CHARACTERISTICS OF URBAN FORESTRY PROGRAMS IN UTAH, U.S.
Michael R. Kuhns, Brook Lee, and Douglas K. Reiter
Abstract: Urban/community forestry programs in Utah, U.S., were studied; a questionnaire was sent to community forestry contacts in every incorporated community in the state in summer 2002. Respondents reported on program support, budget, management authority and practices, strengths and weaknesses, and training and information needs. Program support from residents, town officials, and employees was fairly strong, with 80% indicating some support. One-quarter of towns have a tree board and celebrate Arbor Day. Towns obtain assistance from nurseries or tree care businesses, Extension, and state forestry, in that order. Two-thirds of communities have a tree-related budget, with a mean budget of US$44,000 and a median budget of $3,000, averaging $2.58 per resident and $25.16 per tree. Total budget generally increased with population, but the smallest towns had the largest per capita and per tree budgets. Most towns spend enough to qualify for Tree City USA's requirement of $2 per capita. The ratio of spending for maintenance versus planting increased from 0.6 for small towns to 4.1 for larger cities. Just under two-thirds of communities have forestry programs. The average number of public trees per town is about 2,300 (median 150), with numbers of trees increasing as population increased, but with trees per capita generally decreasing as population increased, ranging from 0.21 to 0.43 trees per person.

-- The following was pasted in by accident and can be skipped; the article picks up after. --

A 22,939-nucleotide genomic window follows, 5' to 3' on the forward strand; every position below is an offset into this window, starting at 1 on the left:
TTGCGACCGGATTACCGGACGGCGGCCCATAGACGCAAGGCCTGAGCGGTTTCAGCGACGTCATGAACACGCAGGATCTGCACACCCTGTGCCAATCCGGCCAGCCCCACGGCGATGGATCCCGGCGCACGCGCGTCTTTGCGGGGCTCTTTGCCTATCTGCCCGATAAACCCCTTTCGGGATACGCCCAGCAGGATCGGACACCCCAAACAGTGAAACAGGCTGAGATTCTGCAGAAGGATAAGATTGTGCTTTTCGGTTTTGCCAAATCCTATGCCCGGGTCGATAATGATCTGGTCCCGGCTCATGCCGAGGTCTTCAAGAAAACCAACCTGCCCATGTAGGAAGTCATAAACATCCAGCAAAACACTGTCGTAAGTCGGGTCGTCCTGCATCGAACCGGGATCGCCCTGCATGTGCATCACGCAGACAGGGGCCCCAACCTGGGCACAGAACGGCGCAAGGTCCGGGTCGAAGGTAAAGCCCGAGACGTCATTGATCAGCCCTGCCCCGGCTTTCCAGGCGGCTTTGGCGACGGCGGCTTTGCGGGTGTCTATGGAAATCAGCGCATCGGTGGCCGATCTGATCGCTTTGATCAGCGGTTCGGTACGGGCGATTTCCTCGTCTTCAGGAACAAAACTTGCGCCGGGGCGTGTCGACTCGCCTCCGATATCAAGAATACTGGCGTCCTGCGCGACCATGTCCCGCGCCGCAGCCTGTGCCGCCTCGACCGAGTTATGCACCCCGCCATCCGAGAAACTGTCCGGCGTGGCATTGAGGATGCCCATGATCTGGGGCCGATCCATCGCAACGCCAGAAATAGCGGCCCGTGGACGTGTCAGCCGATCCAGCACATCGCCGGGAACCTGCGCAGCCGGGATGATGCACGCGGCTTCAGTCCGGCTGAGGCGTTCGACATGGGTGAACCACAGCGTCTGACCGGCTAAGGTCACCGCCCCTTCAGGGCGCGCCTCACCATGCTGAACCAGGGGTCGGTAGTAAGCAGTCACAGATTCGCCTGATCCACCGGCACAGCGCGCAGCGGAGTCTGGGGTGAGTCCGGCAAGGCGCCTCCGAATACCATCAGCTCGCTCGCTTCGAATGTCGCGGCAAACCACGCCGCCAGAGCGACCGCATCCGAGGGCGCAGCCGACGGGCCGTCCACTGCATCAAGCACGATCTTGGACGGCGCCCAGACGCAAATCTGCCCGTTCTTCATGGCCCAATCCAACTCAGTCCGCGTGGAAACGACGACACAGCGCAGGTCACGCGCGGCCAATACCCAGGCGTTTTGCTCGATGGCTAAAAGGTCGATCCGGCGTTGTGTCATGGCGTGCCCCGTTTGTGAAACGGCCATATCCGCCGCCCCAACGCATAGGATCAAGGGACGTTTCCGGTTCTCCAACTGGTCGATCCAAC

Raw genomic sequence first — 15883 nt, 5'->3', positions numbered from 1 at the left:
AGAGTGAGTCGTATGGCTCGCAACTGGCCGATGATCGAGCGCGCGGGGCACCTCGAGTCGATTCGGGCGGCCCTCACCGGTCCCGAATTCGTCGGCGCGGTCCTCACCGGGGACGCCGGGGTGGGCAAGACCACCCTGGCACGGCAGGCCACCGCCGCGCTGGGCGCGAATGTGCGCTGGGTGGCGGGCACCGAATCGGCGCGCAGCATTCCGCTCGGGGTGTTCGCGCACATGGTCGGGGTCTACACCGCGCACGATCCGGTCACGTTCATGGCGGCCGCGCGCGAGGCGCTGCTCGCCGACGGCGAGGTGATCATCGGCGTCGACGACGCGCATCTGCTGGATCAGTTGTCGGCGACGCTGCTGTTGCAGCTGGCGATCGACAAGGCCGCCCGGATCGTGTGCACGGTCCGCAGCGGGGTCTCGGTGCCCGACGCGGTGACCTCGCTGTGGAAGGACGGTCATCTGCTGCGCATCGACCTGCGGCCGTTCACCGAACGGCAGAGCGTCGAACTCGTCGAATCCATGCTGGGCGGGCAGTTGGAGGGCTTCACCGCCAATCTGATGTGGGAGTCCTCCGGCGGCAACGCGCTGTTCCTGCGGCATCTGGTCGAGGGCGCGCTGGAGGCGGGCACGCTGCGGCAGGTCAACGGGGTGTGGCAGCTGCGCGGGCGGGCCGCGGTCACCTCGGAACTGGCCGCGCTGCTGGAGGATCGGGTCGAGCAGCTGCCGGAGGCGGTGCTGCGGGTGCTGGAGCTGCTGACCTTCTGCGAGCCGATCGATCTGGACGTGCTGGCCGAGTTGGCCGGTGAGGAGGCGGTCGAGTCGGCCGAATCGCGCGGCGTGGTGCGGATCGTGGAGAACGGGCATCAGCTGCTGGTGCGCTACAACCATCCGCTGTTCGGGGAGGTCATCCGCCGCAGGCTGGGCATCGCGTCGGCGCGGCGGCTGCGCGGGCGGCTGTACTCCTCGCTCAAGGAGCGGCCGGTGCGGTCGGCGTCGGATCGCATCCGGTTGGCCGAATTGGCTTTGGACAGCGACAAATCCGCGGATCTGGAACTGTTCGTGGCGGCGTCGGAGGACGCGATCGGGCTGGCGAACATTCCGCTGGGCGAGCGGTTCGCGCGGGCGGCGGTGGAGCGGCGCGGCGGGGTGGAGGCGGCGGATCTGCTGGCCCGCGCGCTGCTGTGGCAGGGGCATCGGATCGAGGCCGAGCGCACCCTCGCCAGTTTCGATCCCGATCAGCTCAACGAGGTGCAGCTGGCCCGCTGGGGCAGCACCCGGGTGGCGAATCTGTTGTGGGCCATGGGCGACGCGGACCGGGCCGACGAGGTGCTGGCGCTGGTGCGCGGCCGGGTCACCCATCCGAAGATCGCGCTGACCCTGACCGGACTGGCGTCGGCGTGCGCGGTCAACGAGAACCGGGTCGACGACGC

Keywords: Urban forestry; community forestry; program; Utah; arboriculture; characteristics; volunteer